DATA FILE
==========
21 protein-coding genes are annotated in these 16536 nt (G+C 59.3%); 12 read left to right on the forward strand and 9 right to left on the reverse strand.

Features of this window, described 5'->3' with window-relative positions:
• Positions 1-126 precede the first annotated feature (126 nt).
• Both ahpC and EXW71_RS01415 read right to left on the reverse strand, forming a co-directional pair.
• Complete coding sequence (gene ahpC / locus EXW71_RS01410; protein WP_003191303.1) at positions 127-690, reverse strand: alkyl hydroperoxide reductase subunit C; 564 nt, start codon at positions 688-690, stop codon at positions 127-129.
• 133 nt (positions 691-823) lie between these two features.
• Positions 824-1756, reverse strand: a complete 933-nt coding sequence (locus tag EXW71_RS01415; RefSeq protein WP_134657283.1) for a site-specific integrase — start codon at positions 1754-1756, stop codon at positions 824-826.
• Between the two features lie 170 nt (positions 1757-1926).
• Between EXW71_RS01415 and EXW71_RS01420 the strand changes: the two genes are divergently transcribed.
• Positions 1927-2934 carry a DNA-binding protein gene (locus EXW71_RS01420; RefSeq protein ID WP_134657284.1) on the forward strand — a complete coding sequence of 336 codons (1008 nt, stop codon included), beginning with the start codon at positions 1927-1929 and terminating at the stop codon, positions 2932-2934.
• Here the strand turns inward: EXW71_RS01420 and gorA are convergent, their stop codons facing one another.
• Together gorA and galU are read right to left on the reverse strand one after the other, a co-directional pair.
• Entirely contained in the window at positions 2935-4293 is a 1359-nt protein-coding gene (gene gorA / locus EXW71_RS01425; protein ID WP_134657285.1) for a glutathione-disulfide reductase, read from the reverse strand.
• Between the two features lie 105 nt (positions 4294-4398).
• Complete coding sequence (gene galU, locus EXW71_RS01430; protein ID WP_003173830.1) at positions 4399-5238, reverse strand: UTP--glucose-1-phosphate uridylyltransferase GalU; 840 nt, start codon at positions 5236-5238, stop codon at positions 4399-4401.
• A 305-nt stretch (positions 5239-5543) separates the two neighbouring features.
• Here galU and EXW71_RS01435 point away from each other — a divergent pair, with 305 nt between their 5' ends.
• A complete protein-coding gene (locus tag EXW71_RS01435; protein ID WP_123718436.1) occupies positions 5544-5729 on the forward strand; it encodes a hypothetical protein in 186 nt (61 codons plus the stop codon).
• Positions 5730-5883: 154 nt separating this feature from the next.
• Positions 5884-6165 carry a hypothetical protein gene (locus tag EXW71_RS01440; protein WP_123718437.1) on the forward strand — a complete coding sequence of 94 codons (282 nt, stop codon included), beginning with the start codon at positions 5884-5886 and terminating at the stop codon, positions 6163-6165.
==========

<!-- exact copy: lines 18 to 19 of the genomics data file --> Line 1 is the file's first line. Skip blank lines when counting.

• A complete protein-coding gene (locus tag EXW71_RS01435; protein ID WP_123718436.1) occupies positions 5544-5729 on the forward strand; it encodes a hypothetical protein in 186 nt (61 codons plus the stop codon).
• Positions 5730-5883: 154 nt separating this feature from the next.